Public threats to Russian leader Vladimir Putin, voiced by supporters of the "Syrian regime," broadcast to Moscow a signal that the possible removal from power of President Bashar Assad will cause fierce resistance from his loyal supporters. This opinion is expressed by the Canadian expert on the Middle East Nizar Mohamad (Nizar Mohamad) on the website of the Turkish guest company TRT World.
The author recalls that back in mid-May, the parliamentarian of the “Syrian regime” Khaled Abbud published an article on Facebook in which he mentioned a number of warnings addressed to Russian President Vladimir Putin.
Furious because Russian media were allowed to criticize Syrian President Bashar al-Assad, Abboud retaliated by stating that Putin’s increase in popularity in the Middle East was personally due to the Syrian leader.
We will turn the coast of Syria into tens of thousands of traps
- cautioning against "Assad's wrath", announced this political figure.
The author notes that just a few days later, three hundred Syrian politicians and “regime supporters” from all over the Arab world signed a sharp statement. These events point to yet another problem that Russia may face in Syria: radical fan worshipers of President Assad’s tough line.
Putin’s Syrian intervention was without a doubt a costly action in terms of military adventurism. In the first month of 2015, air strikes alone cost $ 4 million per day. In addition, Russian military casualties were high — so much so that Moscow resorted to replacing regular forces with the Wagner PMC mercenaries, a security contractor with close ties to the Kremlin. Thus, Moscow invested time and resources in Damascus, financial and military
- approved in the article.
It follows from this that the Russian Federation will probably not leave the country just like that, without providing guarantees of the return of its investments. It will proceed from the fact that some kind of stabilization can be achieved in Syria.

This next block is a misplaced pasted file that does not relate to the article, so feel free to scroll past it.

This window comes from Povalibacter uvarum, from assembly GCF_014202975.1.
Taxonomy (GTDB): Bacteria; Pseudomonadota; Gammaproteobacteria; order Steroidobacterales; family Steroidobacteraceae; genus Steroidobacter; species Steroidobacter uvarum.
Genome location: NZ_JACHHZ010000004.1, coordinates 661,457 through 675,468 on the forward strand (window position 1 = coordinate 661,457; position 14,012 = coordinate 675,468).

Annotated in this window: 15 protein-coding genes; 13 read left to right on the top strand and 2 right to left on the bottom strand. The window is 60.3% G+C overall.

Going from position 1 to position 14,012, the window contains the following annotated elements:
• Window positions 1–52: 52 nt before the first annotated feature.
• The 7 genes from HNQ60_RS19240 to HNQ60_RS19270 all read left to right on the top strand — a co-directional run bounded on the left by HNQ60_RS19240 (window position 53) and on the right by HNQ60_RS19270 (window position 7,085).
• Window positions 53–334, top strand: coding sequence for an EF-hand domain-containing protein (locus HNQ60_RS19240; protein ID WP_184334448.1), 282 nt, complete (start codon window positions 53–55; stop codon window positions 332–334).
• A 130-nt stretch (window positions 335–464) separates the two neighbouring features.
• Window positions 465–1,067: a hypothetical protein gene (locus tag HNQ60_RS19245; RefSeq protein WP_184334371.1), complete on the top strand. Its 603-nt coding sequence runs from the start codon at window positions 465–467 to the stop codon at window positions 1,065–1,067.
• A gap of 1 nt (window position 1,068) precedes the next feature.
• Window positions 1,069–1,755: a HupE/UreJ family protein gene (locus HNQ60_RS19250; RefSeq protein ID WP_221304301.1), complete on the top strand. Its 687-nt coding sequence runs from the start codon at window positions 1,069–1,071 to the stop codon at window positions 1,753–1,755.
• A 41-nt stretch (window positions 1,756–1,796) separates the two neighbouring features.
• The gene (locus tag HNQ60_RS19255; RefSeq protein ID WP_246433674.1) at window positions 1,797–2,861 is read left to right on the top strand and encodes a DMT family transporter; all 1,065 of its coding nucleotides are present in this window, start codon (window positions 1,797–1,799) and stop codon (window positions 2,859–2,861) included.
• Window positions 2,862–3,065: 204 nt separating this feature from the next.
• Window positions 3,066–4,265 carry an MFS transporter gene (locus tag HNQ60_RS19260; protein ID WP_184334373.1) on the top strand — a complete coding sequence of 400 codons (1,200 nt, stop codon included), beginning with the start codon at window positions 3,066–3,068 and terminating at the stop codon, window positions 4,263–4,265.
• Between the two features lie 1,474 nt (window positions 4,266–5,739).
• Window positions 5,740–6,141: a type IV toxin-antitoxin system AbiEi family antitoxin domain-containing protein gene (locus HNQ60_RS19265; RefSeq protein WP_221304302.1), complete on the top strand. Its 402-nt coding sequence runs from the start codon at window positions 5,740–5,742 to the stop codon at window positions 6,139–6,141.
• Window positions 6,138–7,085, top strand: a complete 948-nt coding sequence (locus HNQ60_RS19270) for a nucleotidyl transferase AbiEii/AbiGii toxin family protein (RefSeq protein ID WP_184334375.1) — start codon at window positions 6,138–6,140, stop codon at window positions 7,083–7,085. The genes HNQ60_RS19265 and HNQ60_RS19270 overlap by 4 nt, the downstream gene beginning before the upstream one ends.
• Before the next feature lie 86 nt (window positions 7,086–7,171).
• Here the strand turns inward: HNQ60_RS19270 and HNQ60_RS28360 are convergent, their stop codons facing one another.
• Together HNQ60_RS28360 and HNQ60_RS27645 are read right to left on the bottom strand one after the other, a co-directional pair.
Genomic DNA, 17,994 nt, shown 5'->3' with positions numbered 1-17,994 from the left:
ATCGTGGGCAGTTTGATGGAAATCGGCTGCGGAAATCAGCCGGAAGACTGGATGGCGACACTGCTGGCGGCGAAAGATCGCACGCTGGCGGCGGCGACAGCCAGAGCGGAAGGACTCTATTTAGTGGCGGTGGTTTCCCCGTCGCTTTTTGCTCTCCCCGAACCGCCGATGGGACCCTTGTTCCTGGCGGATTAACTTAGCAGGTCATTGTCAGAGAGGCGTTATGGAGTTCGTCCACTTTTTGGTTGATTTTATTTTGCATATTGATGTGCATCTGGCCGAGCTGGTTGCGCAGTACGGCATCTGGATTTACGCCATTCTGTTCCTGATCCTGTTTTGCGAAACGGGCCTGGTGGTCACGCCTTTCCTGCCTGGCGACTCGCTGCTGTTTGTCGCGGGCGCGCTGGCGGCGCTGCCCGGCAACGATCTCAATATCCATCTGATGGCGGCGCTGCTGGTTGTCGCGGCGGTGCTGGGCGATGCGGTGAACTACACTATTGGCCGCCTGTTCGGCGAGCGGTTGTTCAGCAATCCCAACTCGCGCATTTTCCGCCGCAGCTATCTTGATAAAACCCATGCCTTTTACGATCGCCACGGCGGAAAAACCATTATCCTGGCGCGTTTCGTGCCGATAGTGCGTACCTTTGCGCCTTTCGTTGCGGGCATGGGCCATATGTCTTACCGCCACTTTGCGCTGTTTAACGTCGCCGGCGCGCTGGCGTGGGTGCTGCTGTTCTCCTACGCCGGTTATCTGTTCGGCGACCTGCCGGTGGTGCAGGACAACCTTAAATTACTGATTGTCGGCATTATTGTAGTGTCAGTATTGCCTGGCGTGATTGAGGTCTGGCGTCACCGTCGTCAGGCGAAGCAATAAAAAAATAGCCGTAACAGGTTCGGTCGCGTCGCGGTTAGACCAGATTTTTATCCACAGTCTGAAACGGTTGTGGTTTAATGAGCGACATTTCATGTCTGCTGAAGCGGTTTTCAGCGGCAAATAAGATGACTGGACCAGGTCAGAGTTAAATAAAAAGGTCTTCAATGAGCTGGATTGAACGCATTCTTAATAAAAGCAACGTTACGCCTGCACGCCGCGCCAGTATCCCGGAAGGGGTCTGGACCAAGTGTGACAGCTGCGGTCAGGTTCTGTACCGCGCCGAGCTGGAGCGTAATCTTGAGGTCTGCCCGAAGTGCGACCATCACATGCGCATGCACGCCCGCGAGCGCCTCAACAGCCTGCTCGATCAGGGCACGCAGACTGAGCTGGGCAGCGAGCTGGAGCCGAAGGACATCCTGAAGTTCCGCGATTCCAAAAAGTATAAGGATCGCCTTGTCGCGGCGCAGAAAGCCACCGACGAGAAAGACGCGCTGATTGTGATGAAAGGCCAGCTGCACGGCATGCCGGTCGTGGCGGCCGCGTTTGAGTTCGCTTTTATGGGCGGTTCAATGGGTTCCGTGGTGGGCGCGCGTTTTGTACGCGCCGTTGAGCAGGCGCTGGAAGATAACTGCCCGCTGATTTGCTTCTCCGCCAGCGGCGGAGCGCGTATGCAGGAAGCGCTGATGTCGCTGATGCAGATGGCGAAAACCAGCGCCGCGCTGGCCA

Since the start of the campaign, Russia has faced a huge number of problems. Its main ally, the Syrian army, overwhelmingly remains captive to incompetence and corruption. In addition, the Russian Federation dealt with Iran and the international network of Shiite militias.
Now Syrian supporters of the tough line pursued by President Assad have added another level of difficulty for the entire Russian campaign. Their public attacks on Putin, Mr. Mohamad believes, are an initiative almost certainly organized at the behest of senior representatives of the "regime." Loyalists angrily remind that even the very idea of removing the Syrian president will cause fierce resistance from his irreconcilable supporters.
This group continues to pose a threat to Russian troops deployed in Syria, especially those concentrated along the Mediterranean Sea.
In light of this, it is not known how Putin plans to change the Syrian regime, which, it seems, cannot be reconstructed, states Mr. Mohamad.